Sociology ETDs

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This dissertation explores how Spanish Moroccans are negotiating their identities in post 3-11 Madrid. In doing so, I explore and capture the lived discourses that reveal the underlying processes that are shaping their identities at the micro, meso, and macro level. The data for this research was collected through in-depth interviews with 33 Spanish- Moroccans residing in Madrid, Spain. Results revealed that Spanish Moroccan identities are increasingly racialized towards a Muslim-Arab religious identity by two ideological currents found at the local and the transnational level: Islamophobia and the Ummah. The Islamophobia racial project was experienced by my participants at the micro-level of everyday interactions including at work, educational institutions, and public life. This strengthened an attachment to a Muslim first identity. At the transnational level, Ummah ideological scapes shaped my participants identities via Arabic Satellite television and transnational Islamic movements. These scapes reinforced a Muslim- Arab first identity among my participants. These findings indicate that Spanish Moroccans are experiencing what I coined as dual communal racialization, a process wherein individuals are exposed to two racial projects that are simultaneously racializing my participants identities towards a Muslim —Arab ethno-racial identity. Moreover, at the meso-level, I found that my participants lacked any active participation in voluntary associations; but did belong to what I call immigrant community spheres, which include the mosque, Muslim monuments, and the Moroccan café. These 'institutions' are often cites of contention for dual communal racialization and work to reinforce identity ties and claims towards Islam and the Spanish state.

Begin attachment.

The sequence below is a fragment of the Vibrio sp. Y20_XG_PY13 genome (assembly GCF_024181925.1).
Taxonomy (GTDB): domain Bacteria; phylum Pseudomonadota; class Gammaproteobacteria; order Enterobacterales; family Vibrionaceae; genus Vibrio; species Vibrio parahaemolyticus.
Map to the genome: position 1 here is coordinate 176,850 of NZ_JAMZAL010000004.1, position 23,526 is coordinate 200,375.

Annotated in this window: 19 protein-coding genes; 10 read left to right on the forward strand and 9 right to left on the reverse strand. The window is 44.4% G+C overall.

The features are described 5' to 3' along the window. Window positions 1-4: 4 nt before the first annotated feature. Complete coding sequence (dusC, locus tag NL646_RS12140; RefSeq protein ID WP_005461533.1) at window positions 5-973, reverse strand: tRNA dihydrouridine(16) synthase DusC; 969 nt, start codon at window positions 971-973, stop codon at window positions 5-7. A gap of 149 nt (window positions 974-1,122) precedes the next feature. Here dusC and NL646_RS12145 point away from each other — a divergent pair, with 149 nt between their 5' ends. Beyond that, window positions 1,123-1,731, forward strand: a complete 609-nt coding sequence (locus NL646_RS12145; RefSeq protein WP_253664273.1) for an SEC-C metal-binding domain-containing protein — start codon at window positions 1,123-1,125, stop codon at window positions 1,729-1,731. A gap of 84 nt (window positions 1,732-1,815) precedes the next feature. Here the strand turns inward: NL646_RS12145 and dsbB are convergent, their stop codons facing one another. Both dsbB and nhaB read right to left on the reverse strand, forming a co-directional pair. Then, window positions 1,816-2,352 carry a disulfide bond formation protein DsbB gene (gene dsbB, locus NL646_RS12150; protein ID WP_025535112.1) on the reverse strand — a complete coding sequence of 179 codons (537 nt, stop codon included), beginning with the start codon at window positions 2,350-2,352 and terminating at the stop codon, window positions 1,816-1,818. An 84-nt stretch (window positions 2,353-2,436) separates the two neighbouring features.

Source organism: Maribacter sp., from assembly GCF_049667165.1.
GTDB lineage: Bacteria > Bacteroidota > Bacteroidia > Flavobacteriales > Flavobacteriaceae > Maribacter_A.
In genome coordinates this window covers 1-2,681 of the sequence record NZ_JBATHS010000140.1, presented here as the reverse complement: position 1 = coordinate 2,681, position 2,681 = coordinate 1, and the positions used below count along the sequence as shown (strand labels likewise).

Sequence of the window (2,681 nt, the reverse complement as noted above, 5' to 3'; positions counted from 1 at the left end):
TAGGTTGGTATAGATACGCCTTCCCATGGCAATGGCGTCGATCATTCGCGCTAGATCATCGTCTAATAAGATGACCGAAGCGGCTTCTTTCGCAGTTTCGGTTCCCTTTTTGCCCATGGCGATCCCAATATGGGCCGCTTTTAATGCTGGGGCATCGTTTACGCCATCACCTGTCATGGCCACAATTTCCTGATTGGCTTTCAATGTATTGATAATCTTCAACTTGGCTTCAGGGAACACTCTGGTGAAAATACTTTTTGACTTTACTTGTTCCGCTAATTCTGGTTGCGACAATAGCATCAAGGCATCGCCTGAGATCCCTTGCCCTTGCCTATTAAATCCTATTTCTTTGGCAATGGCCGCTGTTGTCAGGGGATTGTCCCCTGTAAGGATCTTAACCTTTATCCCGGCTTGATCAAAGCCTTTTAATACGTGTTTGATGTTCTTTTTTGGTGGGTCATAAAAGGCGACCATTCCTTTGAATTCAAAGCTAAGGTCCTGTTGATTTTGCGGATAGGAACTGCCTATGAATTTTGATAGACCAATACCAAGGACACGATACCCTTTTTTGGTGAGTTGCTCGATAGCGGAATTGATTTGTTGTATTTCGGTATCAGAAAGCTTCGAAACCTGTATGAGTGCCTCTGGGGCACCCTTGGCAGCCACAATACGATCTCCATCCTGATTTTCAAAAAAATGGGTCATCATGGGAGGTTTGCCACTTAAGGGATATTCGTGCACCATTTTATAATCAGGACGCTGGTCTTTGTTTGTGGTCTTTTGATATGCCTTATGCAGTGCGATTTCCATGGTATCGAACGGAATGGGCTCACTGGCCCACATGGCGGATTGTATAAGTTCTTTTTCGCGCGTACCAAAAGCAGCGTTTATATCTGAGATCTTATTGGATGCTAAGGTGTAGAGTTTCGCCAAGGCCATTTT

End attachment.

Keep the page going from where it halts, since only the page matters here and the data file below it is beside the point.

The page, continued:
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First Committee Member (Chair)

Wood, Richard L

Second Committee Member

Gonzales, Phillip

Third Committee Member

Lubin, Alex


Spain, Morocco, Racialization, Dual Communal Racialization, Immigrant Community Spheres



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